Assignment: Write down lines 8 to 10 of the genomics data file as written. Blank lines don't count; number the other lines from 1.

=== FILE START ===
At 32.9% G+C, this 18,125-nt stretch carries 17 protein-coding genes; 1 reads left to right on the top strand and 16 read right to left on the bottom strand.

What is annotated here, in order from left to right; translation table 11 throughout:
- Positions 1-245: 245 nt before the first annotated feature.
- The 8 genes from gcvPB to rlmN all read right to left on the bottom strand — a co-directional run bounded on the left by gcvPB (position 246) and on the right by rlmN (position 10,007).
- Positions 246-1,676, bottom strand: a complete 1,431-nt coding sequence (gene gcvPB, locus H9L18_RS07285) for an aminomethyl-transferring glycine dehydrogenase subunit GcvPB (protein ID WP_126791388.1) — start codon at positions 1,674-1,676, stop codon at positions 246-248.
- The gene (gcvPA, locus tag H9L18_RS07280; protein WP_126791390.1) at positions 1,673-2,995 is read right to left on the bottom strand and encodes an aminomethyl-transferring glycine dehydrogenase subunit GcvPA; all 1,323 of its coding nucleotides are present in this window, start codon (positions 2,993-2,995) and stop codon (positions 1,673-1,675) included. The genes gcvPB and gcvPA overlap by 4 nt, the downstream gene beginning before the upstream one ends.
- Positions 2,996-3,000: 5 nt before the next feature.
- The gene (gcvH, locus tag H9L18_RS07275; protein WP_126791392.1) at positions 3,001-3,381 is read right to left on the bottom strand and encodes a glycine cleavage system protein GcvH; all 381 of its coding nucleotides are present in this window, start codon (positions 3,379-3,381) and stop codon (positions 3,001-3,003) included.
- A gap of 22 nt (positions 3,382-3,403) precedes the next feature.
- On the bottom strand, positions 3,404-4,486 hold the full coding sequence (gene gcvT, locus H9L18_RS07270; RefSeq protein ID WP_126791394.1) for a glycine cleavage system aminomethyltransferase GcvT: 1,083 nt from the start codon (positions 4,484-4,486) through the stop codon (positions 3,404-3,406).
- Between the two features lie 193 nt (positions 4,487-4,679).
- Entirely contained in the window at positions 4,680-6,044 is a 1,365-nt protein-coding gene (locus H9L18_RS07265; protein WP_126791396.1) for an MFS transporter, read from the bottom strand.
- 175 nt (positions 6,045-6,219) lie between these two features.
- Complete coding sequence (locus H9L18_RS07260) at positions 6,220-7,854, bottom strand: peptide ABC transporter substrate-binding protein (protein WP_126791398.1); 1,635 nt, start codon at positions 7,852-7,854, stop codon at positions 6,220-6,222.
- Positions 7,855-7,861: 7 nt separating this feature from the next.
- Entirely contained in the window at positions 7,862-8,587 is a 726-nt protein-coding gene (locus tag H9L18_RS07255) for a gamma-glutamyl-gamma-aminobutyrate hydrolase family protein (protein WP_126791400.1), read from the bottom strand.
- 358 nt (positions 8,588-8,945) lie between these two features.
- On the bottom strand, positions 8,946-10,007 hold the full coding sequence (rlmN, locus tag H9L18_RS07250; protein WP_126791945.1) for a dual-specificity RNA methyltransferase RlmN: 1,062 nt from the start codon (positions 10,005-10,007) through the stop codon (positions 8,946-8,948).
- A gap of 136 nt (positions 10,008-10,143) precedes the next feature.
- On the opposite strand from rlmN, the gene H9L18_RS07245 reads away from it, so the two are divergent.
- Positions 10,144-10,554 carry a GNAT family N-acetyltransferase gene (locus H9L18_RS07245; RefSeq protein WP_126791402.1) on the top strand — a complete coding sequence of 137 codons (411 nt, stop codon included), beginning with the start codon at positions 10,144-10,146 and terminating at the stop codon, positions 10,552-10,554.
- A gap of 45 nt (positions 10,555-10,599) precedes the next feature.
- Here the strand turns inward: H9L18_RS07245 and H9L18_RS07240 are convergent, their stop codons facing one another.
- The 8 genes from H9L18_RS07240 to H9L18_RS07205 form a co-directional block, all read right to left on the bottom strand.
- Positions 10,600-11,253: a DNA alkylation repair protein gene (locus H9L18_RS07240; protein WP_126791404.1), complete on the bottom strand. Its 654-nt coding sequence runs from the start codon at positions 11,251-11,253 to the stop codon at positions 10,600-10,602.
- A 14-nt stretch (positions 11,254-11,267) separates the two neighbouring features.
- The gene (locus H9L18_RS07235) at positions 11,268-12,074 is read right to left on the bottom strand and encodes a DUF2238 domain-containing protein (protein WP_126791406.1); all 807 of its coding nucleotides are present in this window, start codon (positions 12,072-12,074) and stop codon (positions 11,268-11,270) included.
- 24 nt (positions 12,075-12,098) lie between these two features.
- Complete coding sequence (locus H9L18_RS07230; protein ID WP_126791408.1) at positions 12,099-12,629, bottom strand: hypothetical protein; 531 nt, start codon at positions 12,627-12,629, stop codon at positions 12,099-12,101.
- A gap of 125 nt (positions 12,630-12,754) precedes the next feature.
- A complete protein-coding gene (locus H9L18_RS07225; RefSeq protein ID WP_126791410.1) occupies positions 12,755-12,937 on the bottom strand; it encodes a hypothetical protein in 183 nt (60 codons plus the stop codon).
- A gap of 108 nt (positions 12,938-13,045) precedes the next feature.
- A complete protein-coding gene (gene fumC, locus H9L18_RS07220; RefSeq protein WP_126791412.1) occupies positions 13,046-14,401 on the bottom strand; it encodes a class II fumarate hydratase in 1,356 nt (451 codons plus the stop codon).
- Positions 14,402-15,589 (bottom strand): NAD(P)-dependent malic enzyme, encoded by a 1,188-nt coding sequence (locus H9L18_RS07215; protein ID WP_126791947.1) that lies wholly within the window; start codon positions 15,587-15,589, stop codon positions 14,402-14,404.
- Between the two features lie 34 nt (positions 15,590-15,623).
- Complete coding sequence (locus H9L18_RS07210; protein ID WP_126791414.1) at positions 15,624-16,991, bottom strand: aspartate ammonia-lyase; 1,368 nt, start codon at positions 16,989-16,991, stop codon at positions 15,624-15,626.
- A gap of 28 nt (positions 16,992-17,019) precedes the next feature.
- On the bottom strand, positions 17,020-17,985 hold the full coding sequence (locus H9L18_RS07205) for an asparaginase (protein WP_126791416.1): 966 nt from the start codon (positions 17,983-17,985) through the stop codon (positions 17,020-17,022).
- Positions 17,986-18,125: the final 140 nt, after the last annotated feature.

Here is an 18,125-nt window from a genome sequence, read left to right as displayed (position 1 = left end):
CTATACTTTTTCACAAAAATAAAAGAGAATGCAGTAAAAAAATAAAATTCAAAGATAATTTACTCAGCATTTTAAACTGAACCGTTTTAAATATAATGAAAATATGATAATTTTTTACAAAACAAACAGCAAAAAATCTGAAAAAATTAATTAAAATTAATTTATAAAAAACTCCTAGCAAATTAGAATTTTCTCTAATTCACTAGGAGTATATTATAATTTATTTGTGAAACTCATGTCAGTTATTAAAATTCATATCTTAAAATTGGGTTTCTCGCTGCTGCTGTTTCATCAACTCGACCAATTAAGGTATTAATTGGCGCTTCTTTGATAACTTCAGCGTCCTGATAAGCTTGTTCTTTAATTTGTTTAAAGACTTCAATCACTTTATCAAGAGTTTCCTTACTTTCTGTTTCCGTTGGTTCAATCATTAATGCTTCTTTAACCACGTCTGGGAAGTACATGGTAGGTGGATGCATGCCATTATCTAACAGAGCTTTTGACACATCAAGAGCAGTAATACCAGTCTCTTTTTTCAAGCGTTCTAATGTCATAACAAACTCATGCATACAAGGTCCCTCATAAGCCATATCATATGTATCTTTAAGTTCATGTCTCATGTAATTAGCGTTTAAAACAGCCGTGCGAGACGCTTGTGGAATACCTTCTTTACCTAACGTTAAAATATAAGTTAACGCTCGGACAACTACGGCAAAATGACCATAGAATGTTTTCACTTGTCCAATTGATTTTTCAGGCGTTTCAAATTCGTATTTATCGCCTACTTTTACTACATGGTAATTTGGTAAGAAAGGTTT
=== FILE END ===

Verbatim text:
- The gene (gcvH, locus tag H9L18_RS07275; protein WP_126791392.1) at positions 3,001-3,381 is read right to left on the bottom strand and encodes a glycine cleavage system protein GcvH; all 381 of its coding nucleotides are present in this window, start codon (positions 3,379-3,381) and stop codon (positions 3,001-3,003) included.
- A gap of 22 nt (positions 3,382-3,403) precedes the next feature.
- On the bottom strand, positions 3,404-4,486 hold the full coding sequence (gene gcvT, locus H9L18_RS07270; RefSeq protein ID WP_126791394.1) for a glycine cleavage system aminomethyltransferase GcvT: 1,083 nt from the start codon (positions 4,484-4,486) through the stop codon (positions 3,404-3,406).